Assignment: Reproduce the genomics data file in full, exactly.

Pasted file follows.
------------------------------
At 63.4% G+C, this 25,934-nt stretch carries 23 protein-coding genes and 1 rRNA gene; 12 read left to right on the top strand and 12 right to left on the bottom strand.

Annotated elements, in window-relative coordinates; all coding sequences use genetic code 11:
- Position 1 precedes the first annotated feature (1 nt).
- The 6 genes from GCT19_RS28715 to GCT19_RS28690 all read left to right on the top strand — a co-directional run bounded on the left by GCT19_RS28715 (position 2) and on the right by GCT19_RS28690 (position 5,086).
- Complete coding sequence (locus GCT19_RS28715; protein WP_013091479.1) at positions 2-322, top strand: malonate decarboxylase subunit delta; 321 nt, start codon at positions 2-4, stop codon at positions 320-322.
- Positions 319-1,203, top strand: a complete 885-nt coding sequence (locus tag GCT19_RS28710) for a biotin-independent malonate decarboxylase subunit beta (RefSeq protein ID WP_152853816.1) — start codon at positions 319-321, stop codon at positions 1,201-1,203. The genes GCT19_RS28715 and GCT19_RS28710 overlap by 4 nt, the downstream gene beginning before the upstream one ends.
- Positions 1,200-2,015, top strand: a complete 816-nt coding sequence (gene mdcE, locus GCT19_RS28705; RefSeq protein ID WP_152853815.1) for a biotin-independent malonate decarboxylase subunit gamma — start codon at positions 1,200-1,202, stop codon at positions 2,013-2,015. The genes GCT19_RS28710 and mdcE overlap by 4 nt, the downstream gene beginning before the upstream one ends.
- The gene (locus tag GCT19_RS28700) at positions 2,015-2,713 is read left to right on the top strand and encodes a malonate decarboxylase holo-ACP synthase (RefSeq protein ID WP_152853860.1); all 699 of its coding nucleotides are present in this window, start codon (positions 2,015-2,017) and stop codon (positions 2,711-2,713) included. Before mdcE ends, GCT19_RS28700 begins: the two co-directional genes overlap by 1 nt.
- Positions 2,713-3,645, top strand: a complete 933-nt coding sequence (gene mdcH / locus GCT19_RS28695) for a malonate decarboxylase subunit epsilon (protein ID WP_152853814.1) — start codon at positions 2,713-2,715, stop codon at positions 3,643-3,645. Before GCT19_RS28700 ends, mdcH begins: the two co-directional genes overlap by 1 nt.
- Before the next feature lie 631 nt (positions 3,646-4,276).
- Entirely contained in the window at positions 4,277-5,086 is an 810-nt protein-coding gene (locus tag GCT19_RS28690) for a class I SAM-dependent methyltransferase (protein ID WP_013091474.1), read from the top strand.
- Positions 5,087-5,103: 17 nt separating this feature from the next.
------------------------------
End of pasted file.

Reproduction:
At 63.4% G+C, this 25,934-nt stretch carries 23 protein-coding genes and 1 rRNA gene; 12 read left to right on the top strand and 12 right to left on the bottom strand.

Annotated elements, in window-relative coordinates; all coding sequences use genetic code 11:
- Position 1 precedes the first annotated feature (1 nt).
- The 6 genes from GCT19_RS28715 to GCT19_RS28690 all read left to right on the top strand — a co-directional run bounded on the left by GCT19_RS28715 (position 2) and on the right by GCT19_RS28690 (position 5,086).
- Complete coding sequence (locus GCT19_RS28715; protein WP_013091479.1) at positions 2-322, top strand: malonate decarboxylase subunit delta; 321 nt, start codon at positions 2-4, stop codon at positions 320-322.
- Positions 319-1,203, top strand: a complete 885-nt coding sequence (locus tag GCT19_RS28710) for a biotin-independent malonate decarboxylase subunit beta (RefSeq protein ID WP_152853816.1) — start codon at positions 319-321, stop codon at positions 1,201-1,203. The genes GCT19_RS28715 and GCT19_RS28710 overlap by 4 nt, the downstream gene beginning before the upstream one ends.
- Positions 1,200-2,015, top strand: a complete 816-nt coding sequence (gene mdcE, locus GCT19_RS28705; RefSeq protein ID WP_152853815.1) for a biotin-independent malonate decarboxylase subunit gamma — start codon at positions 1,200-1,202, stop codon at positions 2,013-2,015. The genes GCT19_RS28710 and mdcE overlap by 4 nt, the downstream gene beginning before the upstream one ends.
- The gene (locus tag GCT19_RS28700) at positions 2,015-2,713 is read left to right on the top strand and encodes a malonate decarboxylase holo-ACP synthase (RefSeq protein ID WP_152853860.1); all 699 of its coding nucleotides are present in this window, start codon (positions 2,015-2,017) and stop codon (positions 2,711-2,713) included. Before mdcE ends, GCT19_RS28700 begins: the two co-directional genes overlap by 1 nt.
- Positions 2,713-3,645, top strand: a complete 933-nt coding sequence (gene mdcH / locus GCT19_RS28695) for a malonate decarboxylase subunit epsilon (protein ID WP_152853814.1) — start codon at positions 2,713-2,715, stop codon at positions 3,643-3,645. Before GCT19_RS28700 ends, mdcH begins: the two co-directional genes overlap by 1 nt.
- Before the next feature lie 631 nt (positions 3,646-4,276).
- Entirely contained in the window at positions 4,277-5,086 is an 810-nt protein-coding gene (locus tag GCT19_RS28690) for a class I SAM-dependent methyltransferase (protein ID WP_013091474.1), read from the top strand.
- Positions 5,087-5,103: 17 nt separating this feature from the next.